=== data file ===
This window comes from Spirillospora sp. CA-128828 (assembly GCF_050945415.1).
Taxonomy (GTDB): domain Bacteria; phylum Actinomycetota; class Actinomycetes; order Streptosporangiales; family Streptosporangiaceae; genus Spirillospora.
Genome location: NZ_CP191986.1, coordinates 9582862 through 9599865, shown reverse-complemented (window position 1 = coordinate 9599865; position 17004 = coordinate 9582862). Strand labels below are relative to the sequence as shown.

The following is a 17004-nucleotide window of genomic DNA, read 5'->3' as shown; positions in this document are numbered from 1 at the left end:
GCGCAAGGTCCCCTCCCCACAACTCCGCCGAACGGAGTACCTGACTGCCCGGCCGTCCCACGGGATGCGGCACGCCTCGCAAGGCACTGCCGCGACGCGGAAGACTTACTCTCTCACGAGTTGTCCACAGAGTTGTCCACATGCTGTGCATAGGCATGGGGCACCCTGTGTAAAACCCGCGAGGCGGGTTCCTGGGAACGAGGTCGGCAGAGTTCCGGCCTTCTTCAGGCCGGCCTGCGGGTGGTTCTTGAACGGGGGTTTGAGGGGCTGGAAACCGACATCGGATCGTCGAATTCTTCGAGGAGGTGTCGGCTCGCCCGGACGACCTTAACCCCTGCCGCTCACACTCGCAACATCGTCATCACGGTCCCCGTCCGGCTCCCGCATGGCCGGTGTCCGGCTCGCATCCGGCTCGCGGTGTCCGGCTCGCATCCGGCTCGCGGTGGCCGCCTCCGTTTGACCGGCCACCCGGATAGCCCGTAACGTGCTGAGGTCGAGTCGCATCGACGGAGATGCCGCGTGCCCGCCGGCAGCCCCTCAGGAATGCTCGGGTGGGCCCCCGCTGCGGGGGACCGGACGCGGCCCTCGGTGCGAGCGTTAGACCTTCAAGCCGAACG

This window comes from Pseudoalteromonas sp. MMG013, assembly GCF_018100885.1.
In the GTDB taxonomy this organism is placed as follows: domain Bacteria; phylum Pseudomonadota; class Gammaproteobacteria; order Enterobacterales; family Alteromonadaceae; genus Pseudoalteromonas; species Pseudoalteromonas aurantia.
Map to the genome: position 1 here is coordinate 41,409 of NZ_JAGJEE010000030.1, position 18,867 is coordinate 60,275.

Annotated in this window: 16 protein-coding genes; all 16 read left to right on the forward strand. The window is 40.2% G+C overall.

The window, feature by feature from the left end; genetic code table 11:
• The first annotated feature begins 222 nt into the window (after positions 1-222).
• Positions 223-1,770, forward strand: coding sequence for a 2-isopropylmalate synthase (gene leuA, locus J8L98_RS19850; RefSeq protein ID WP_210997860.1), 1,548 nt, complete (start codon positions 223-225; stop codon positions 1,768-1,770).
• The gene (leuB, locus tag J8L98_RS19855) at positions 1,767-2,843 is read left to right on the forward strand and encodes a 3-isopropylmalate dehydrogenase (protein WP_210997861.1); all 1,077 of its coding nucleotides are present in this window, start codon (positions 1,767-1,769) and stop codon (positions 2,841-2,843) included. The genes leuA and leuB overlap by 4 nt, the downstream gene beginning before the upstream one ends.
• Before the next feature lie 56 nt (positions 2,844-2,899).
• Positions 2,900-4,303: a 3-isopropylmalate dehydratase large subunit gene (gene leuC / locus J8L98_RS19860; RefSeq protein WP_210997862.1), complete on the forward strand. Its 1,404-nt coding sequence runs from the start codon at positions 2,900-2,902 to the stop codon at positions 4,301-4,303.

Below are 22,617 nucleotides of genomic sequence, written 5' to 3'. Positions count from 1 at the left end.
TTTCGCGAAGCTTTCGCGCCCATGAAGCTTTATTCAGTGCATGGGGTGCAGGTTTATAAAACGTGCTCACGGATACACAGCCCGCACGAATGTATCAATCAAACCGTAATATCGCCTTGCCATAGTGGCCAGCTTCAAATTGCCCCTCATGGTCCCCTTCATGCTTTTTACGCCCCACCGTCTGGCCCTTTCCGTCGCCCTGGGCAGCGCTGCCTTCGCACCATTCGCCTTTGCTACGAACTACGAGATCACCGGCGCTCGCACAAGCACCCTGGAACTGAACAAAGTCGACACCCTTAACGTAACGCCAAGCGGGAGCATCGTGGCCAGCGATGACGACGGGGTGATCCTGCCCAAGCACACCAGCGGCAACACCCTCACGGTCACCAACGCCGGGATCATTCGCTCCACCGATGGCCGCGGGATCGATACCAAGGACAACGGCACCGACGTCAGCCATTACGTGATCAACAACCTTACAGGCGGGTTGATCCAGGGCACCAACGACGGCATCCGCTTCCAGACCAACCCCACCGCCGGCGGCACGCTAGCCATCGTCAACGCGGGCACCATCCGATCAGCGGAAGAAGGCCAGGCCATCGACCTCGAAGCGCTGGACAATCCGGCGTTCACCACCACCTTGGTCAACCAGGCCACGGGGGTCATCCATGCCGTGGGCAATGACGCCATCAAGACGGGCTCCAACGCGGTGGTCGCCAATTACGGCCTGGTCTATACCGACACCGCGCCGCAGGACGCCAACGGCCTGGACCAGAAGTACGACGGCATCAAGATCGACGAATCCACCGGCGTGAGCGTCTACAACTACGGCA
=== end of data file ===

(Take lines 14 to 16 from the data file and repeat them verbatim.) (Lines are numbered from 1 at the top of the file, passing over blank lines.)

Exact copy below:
• Before the next feature lie 56 nt (positions 2,844-2,899).
• Positions 2,900-4,303: a 3-isopropylmalate dehydratase large subunit gene (gene leuC / locus J8L98_RS19860; RefSeq protein WP_210997862.1), complete on the forward strand. Its 1,404-nt coding sequence runs from the start codon at positions 2,900-2,902 to the stop codon at positions 4,301-4,303.

Below are 22,617 nucleotides of genomic sequence, written 5' to 3'. Positions count from 1 at the left end.